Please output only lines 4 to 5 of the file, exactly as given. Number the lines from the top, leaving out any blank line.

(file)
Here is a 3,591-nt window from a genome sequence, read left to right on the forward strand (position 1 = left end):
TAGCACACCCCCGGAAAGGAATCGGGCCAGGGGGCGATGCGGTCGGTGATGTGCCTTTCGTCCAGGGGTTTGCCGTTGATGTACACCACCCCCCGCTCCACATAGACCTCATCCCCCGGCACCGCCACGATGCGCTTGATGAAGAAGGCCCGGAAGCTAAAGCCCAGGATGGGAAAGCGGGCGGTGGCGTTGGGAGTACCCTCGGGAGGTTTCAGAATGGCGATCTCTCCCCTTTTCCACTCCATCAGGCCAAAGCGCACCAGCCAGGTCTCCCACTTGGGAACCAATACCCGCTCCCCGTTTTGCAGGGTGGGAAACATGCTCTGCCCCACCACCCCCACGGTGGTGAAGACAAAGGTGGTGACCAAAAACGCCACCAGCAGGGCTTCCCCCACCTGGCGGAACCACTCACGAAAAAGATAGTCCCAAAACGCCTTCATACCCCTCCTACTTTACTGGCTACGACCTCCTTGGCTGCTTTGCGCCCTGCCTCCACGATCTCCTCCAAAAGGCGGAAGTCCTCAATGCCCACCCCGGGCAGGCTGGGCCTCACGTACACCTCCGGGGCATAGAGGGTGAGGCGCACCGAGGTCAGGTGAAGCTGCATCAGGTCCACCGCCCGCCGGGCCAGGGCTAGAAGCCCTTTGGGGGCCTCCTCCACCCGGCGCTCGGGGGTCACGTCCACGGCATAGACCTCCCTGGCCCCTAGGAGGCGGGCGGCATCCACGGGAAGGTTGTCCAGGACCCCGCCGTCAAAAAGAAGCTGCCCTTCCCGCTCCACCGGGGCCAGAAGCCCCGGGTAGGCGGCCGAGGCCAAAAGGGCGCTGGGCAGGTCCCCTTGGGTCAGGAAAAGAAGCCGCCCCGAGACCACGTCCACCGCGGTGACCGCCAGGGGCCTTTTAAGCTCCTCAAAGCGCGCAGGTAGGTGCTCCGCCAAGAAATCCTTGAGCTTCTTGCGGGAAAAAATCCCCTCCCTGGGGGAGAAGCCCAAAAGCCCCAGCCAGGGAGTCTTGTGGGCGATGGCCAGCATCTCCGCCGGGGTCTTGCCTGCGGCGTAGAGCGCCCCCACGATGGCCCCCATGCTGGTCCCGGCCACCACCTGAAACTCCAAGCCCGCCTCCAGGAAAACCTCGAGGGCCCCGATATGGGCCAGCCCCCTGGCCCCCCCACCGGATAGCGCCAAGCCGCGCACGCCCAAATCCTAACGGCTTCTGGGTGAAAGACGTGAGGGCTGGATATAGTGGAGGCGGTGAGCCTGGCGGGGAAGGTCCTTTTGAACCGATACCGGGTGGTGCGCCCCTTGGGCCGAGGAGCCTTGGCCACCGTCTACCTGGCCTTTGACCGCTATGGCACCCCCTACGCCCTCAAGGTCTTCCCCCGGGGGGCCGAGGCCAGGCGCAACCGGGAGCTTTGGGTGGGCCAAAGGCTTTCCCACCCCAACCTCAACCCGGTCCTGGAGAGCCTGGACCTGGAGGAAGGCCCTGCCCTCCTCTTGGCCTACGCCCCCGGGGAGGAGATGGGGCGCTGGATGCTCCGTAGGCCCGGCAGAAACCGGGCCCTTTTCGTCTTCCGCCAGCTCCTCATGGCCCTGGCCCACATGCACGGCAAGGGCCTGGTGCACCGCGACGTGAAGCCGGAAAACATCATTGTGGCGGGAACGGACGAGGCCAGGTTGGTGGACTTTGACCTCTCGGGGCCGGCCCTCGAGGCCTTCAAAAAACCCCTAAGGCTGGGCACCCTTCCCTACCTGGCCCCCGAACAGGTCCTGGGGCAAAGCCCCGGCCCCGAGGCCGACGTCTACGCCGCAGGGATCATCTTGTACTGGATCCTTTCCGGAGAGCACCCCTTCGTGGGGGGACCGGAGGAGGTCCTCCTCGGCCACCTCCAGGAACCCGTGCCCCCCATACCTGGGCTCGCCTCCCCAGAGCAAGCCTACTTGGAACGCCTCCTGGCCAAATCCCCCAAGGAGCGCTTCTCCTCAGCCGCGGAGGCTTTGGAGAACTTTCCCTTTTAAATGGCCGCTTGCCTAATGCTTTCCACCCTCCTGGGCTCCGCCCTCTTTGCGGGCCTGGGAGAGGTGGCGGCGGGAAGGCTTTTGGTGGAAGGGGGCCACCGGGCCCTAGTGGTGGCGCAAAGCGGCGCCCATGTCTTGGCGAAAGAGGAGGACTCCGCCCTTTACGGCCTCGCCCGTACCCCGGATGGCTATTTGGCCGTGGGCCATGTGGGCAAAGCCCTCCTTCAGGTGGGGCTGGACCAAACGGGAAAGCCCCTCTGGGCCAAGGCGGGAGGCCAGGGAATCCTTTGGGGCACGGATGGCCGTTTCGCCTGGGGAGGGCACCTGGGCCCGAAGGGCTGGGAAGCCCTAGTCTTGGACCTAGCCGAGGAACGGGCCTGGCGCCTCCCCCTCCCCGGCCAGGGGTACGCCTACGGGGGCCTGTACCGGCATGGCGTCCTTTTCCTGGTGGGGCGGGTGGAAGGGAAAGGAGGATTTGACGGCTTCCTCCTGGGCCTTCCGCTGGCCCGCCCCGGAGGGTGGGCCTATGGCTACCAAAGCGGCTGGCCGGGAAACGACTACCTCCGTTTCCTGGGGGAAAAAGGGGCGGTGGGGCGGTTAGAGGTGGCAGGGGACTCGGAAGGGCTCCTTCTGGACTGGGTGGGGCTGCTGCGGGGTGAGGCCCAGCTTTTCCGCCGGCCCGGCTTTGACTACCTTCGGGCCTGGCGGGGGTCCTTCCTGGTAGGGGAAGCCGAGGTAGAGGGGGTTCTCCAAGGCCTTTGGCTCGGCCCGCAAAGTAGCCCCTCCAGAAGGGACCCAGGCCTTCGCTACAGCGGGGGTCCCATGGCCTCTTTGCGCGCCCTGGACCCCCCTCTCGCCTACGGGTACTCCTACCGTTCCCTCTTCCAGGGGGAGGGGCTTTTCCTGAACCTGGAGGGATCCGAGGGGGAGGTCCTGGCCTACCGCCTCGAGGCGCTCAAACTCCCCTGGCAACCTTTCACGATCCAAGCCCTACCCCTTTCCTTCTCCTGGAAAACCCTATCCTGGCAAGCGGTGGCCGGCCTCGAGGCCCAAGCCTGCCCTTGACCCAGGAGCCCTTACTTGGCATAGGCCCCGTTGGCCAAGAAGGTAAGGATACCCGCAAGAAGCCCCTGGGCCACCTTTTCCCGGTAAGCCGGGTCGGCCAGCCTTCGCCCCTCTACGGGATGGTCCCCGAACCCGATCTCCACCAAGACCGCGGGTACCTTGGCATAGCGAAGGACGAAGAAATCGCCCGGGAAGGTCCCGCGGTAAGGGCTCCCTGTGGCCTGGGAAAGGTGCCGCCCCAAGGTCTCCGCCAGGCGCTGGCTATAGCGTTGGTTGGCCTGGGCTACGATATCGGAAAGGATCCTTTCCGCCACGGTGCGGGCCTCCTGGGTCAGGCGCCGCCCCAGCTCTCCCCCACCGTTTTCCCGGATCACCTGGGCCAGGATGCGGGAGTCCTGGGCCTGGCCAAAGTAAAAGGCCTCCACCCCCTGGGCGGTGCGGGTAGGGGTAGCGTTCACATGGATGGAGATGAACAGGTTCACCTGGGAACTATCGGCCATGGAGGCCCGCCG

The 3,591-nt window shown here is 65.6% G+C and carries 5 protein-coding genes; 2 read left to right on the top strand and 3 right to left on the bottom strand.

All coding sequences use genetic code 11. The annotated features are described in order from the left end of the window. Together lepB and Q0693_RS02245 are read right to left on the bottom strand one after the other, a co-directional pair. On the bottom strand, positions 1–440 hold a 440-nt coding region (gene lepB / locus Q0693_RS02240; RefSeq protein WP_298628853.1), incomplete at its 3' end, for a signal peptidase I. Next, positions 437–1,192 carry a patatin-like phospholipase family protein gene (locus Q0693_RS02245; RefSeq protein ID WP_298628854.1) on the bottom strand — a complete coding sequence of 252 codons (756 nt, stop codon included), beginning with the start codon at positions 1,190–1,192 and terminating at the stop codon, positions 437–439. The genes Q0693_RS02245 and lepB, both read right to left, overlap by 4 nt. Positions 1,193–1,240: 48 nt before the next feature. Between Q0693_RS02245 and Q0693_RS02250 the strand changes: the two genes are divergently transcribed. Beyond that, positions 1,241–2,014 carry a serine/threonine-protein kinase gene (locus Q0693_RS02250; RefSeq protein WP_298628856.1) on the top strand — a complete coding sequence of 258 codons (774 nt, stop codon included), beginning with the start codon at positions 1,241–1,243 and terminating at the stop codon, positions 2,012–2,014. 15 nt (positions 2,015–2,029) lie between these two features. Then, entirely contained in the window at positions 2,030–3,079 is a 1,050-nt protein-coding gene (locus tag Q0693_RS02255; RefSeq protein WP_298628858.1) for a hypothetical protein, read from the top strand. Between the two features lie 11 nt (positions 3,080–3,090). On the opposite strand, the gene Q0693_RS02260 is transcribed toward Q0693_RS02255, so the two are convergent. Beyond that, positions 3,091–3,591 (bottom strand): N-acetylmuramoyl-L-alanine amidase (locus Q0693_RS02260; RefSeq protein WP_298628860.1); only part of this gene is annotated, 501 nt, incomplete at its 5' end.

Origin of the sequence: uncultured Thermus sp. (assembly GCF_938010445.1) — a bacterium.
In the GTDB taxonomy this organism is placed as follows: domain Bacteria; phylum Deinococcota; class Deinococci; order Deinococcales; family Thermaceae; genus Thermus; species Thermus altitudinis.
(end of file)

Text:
All coding sequences use genetic code 11. The annotated features are described in order from the left end of the window. Together lepB and Q0693_RS02245 are read right to left on the bottom strand one after the other, a co-directional pair. On the bottom strand, positions 1–440 hold a 440-nt coding region (gene lepB / locus Q0693_RS02240; RefSeq protein WP_298628853.1), incomplete at its 3' end, for a signal peptidase I. Next, positions 437–1,192 carry a patatin-like phospholipase family protein gene (locus Q0693_RS02245; RefSeq protein ID WP_298628854.1) on the bottom strand — a complete coding sequence of 252 codons (756 nt, stop codon included), beginning with the start codon at positions 1,190–1,192 and terminating at the stop codon, positions 437–439. The genes Q0693_RS02245 and lepB, both read right to left, overlap by 4 nt. Positions 1,193–1,240: 48 nt before the next feature. Between Q0693_RS02245 and Q0693_RS02250 the strand changes: the two genes are divergently transcribed. Beyond that, positions 1,241–2,014 carry a serine/threonine-protein kinase gene (locus Q0693_RS02250; RefSeq protein WP_298628856.1) on the top strand — a complete coding sequence of 258 codons (774 nt, stop codon included), beginning with the start codon at positions 1,241–1,243 and terminating at the stop codon, positions 2,012–2,014. 15 nt (positions 2,015–2,029) lie between these two features. Then, entirely contained in the window at positions 2,030–3,079 is a 1,050-nt protein-coding gene (locus tag Q0693_RS02255; RefSeq protein WP_298628858.1) for a hypothetical protein, read from the top strand. Between the two features lie 11 nt (positions 3,080–3,090). On the opposite strand, the gene Q0693_RS02260 is transcribed toward Q0693_RS02255, so the two are convergent. Beyond that, positions 3,091–3,591 (bottom strand): N-acetylmuramoyl-L-alanine amidase (locus Q0693_RS02260; RefSeq protein WP_298628860.1); only part of this gene is annotated, 501 nt, incomplete at its 5' end.

Origin of the sequence: uncultured Thermus sp. (assembly GCF_938010445.1) — a bacterium.